Apple App Store Discounted Cards

Hoping this is the right place to post this.

I have only recently entered the Apple iPad world. The discount and a rebate from my employer made it a no - brainer for me.

I wanted to get a few Apps and had a few questions:

  • Can I use both an App Store and an iTunes card to download apps?
  • If so, are there any discounts for either?
  • If I buy apps for work, are they tax deductible (I presume so)?


  • there's free apps (like QuickThoughts) where you do 5-10-15mins surveys for money which you can redeem for itunes credit (or a JB Hifi voucher). But best bet is to wait until Colesworth have their 20% off iTunes gift cards

    • I don't mind free apps, but some are completely useless trying to direct you to their paid version etc. I'll keep this in mind, but I'd rather pay than use an inefficient free version when I'm working (time is money - especially when you're WFH and you can do something else).

  • 1) Yes, those cards are exactly the same.
    2) Yes, see 1 and 2 for where discounts may be available.
    3) Start by reading this page on the ATO's website to identify if they're a claimable expense for you, and the documentation you must keep: Deductions you can claim

    • Thank you very much. This is very useful, especially for someone asking newb questions.

      Point 2) was perfect. I am happy to wait for a discount, just wanted to know roughly how much they usually give off etc.

      • The usual discount for iTunes Gift Cards is 15% (with the rare 20% off).

        Also every time you make a purchase in the Apple App Store/In-App, Apple emails you a receipt for your purchases (which has Apple ABN in the footer).

  • Be mindful that there are also Apple Store vouchers, which are not able to be used for digital purchases, AFAIK. As long as the voucher mentions iTunes or App Store credit, then you'll be fine.

    They're regularly discounted from 10-20% at supermarket, low-middle tier department stores, or officeworks. 20% used to be quite common, but is rarer nowadays with 10-15% the norm. I'd recommend stocking up on them, when on sale; especially @ 20% off. Keep in mind you can pay for subscriptions like cloud storage, apple music, and a number of in-app subscriptions with your credit, instead of using a bank card - this helps to reduce costs rather significantly over time.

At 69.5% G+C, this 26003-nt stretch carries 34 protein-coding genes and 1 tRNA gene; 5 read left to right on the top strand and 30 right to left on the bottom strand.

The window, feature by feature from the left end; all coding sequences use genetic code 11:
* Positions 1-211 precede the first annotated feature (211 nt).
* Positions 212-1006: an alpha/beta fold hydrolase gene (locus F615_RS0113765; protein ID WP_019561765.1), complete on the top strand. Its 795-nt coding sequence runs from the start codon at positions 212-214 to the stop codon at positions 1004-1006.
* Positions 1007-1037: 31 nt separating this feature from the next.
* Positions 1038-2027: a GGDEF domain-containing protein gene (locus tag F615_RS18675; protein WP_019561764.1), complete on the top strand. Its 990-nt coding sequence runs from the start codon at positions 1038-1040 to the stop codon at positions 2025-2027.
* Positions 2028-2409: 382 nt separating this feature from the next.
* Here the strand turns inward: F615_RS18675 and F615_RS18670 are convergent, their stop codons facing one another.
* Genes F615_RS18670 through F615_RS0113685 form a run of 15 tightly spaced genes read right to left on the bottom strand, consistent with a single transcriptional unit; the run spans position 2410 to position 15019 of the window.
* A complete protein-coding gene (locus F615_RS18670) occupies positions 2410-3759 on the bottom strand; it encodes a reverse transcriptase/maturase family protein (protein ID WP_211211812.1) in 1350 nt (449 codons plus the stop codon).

• Agreeed that the supermarket discounts are great. Makes it heaps cheaper when the tax department calls wanting their payments. Don't even need to stay on the phone with them while I go to buy the vouchers, can just get the iTunes codes straight of the fridge.

  • Question answered, but check out appsliced or appshopper where you can set alerts for discounts on apps you want.
    Not a big deal with 99c apps, but these days there seem to be lots of $20 and $30 apps.

  • If you are a Costco member it is worth looking out for their iTunes discount specials.

    • I'm not, but have often been tempted. I like their bargains sometimes but I don't quite live close enough to make the most of them. I can see the novelty wearing off and me not bothering to drive there after a while.

      • We are a free tram ride from the Melbourne Docklands store. We have the opposite problem it is just too easy to go there and the scratch and dent area is toooo tempting. They had a pair of SONY WH-1000XM3 headphones for $199. Costco offers money back on anything you buy, if you aren’t happy, so we thought “why not”. The pair seemed to have a low level buzz noise so we contacted Sony to get them looked at; they sent us a brand new replacement pair. We now have two sets of accessories as well.

        The point with Costco is they will refund your membership, at any time, if you aren’t satisfied. The real problem is not that you don’t go there it is that you get addicted.

  • Just my luck, the day after I ask about this, many of my questions were asking:

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